I do plan to continue work on the "It Was 20 Years Ago Today" book, compiling the scripts of the first 164 episodes (plus additional episodes that didn't make it to the feed).  When the podcast returns, we'll have a new blog and website.

Watch this space for news and updates, and please be sure to check out my Sailbourne blog and the Ollin Productions website for more on what I'm doing during the hiatus.

Best wishes to all of you for a happy and healthy 2010, and thank you all for your support!

Category:Announcements -- posted at: 5:24pm EDT
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Thursday, November 19, 2009. Twenty years ago today, the US national soccer team qualified for the World Cup tournament, for the first time in forty years. Paul Caligiuri's goal, which won the match for Team USA, quickly became known as "the shot heard 'round the world," and it changed the way Americans looked at soccer.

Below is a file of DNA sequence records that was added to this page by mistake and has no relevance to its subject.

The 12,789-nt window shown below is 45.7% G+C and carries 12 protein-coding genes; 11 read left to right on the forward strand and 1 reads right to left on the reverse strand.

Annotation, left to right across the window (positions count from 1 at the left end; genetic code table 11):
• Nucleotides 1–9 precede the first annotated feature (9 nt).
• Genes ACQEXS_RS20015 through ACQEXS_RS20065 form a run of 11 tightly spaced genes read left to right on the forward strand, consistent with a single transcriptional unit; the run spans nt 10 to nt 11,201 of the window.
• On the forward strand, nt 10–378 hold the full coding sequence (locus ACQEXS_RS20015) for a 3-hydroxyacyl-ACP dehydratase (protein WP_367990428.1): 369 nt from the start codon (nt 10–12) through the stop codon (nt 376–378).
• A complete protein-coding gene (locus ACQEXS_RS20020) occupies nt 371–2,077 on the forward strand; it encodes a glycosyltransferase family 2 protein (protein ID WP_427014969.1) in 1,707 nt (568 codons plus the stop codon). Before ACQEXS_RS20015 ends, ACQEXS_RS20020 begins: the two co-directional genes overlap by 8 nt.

Click here for a YouTube clip which shows the ESPN SportsCenter coverage of the match, including Caligiuri's goal.


Direct download: 20yearsago_164_111909.mp3
Category:podcasts -- posted at: 12:55am EDT
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Sunday, October 18, 2009.  Anyone in the San Francisco Bay Area who owned a Far Side page-a-day calendar would have found the cartoon for twenty years ago today prescient -- and downright creepy.  I describe that cartoon, and talk about some of the big changes that happened to San Francisco and Oakland's transportation infrastructure as a result of the Loma Prieta earthquake.

Direct download: 20yearsago_163_101809.mp3
Category:podcasts -- posted at: 5:00am EDT